At the time of Stella Dallas Barbara Stanwyck was one of the busiest and more versatile actresses in Hollywood. This one time showgirl and member of the Ziegfeld Follies was known for playing deeper roles and taking chances with her performances. Here Stanwyck plays a woman out of place, attempting to fit in with the members of higher society, but falls short as her own style clashes greatly with people that are more polished than her. Her portrayal of a loving mother is dead on as her depiction of Stella is most sympathetic as she dreams and provides for her child to the very end when she decides what is best for Laurel is to not have her mother holding her down. It is a truly heart wrenching performance and some of the finest acting by Stanwyck as she received her first nomination for Best Actress as the film’s title character.

Shirley plays Stanwyck's happy daughter as a youthful child.
Playing Stella’s daughter Laurel is Anne Shirley who also heard her name nominated at the Academy Awards, but for Best Supporting Actress. Born Dawn Paris, Anne Shirley was her second stage name she took for herself after appearing as the title character in Anne of Green Gables. Shirley’s performance at many times is very over the top, almost as if she was playing a fairytale princess with the enthusiastic happiness she expresses, especially when depicting the 13 year-old version of Laurel and an older teenager falling in love with the boy who would be her future husband. This would play a stark contrast to the devastation as Laurel becomes embarrassed by her visually and socially awkward mother. This contrast builds to the moments when Stella intentionally makes herself unbearable as a mother to Laurel, breaking the young lady’s heart as she is essentially losing her loving mother in the process. It is in these precious scenes that Shirley will be recognized and honored as an actress.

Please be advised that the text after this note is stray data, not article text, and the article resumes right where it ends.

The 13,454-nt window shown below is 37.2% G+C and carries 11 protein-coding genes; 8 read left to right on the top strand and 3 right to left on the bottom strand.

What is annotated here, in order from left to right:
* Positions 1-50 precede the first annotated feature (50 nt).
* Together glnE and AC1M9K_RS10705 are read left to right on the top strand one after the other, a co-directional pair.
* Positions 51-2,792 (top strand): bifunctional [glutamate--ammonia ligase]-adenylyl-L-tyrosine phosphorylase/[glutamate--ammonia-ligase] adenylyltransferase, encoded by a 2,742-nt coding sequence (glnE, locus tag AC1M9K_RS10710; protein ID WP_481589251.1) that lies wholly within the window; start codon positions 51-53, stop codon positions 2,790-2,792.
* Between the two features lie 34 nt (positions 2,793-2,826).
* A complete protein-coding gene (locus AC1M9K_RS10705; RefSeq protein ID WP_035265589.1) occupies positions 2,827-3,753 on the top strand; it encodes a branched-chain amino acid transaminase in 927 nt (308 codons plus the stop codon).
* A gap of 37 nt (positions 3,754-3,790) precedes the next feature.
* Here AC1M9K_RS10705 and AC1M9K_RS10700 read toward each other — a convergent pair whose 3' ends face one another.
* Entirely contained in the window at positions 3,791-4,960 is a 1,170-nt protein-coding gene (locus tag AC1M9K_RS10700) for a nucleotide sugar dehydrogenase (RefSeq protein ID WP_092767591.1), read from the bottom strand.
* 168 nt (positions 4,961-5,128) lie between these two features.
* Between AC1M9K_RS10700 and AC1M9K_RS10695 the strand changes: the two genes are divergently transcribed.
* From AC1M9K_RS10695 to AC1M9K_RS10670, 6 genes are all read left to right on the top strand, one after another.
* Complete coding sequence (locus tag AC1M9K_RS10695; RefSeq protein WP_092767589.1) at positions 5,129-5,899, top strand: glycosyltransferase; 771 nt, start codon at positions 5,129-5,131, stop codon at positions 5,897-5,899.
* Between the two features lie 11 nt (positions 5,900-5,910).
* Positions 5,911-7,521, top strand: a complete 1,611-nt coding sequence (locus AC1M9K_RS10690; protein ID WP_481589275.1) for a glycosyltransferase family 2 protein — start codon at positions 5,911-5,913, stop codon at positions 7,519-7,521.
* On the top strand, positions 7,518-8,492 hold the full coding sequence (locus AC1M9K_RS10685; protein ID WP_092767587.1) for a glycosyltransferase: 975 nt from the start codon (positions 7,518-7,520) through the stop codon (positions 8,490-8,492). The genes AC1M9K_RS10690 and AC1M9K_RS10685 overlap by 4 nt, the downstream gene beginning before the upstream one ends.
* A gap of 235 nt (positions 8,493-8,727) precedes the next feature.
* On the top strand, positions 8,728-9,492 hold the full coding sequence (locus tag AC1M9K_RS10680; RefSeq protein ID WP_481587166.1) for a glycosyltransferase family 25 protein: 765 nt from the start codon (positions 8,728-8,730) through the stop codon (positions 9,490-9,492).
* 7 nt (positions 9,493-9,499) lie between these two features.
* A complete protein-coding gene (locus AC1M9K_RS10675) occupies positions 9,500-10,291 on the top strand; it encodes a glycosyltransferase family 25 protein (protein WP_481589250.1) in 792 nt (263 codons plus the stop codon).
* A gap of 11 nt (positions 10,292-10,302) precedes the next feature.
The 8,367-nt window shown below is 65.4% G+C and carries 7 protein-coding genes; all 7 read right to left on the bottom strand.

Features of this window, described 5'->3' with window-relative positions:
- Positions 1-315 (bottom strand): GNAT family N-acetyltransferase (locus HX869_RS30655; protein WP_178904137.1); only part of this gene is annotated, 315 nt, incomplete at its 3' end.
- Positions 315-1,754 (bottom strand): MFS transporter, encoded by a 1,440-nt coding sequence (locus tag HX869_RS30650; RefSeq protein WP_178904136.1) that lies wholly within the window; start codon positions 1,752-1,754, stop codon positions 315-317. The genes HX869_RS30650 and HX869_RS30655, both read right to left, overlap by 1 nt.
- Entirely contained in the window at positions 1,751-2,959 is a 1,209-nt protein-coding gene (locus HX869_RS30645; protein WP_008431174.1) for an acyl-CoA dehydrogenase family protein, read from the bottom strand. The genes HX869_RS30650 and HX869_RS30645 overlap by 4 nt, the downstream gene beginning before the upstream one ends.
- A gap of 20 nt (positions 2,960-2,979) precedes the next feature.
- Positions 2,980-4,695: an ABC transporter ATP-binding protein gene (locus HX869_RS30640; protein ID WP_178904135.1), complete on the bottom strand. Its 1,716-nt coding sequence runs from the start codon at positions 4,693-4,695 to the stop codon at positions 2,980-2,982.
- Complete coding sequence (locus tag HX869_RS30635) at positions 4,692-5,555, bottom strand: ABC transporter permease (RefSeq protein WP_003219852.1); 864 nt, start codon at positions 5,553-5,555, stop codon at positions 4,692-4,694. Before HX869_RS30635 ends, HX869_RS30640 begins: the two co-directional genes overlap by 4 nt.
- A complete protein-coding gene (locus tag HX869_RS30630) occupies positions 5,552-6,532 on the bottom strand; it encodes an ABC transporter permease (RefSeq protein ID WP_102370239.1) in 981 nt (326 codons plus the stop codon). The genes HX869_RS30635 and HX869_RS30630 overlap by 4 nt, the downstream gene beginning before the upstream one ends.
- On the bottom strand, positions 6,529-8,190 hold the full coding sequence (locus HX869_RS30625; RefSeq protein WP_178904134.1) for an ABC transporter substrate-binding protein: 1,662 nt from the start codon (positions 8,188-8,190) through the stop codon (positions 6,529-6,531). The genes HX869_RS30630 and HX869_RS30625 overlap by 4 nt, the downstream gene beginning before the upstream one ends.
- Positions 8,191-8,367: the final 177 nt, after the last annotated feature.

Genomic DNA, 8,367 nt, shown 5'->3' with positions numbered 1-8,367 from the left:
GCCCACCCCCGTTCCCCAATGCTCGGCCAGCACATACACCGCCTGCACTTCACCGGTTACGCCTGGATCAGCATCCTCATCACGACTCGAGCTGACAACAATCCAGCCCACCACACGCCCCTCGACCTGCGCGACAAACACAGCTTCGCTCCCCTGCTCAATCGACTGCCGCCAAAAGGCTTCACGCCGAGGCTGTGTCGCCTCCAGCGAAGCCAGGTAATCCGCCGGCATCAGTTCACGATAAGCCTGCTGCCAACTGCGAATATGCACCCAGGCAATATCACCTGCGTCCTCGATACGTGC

Despite his name being named so prominently, John Boles is rather forgettable in the film as his performance could have been performed by a score of other actors in Hollywood with just as good results.  Bole’s fatherly gentleman demeanor allows him to be a solid actor; just not a memorable one is such roles.

Alan Hale as Ed Munn
As a contrast to boles there is Alan Hale who plays Ed Munn, the loud, boisterous, and crude man that represents the world that pulls Stella away from being the refined woman she originally sets out to when marrying Stephan. His performance starts out as being merely a loud, fun loving gentleman, but evolves into a drunkard as Stella realizes just how sad this kind of life is for her daughter. A strong character actor, Hale provides the push this story needs at the right times for Stella Dallas.

Stella Dallas was a well-received picture for its day, honoring its too actresses with Academy Award nominations. The film was actually the second screen adaption to the novel of the same name, the first released in 1925 also by Samuel Goldwyn and starring Ronald Colman and Belle Bennett. The story was so well liked that it spawned a radio drama that aired daily for eighteen years and is often credited as the first soap opera. The story would continue to touch audiences for years as a third film adaptation would emerge in 1990 starring Bette Midler, simply entitled Stella.

This picture makes for one of those movies that make audiences reflect about their own lives and ponder about one’s own mother or children and the sacrifices and pain that comes with love and parenthood. Stella Dallas is a gem of a motion picture, transcending time as a story that can touch many who view it.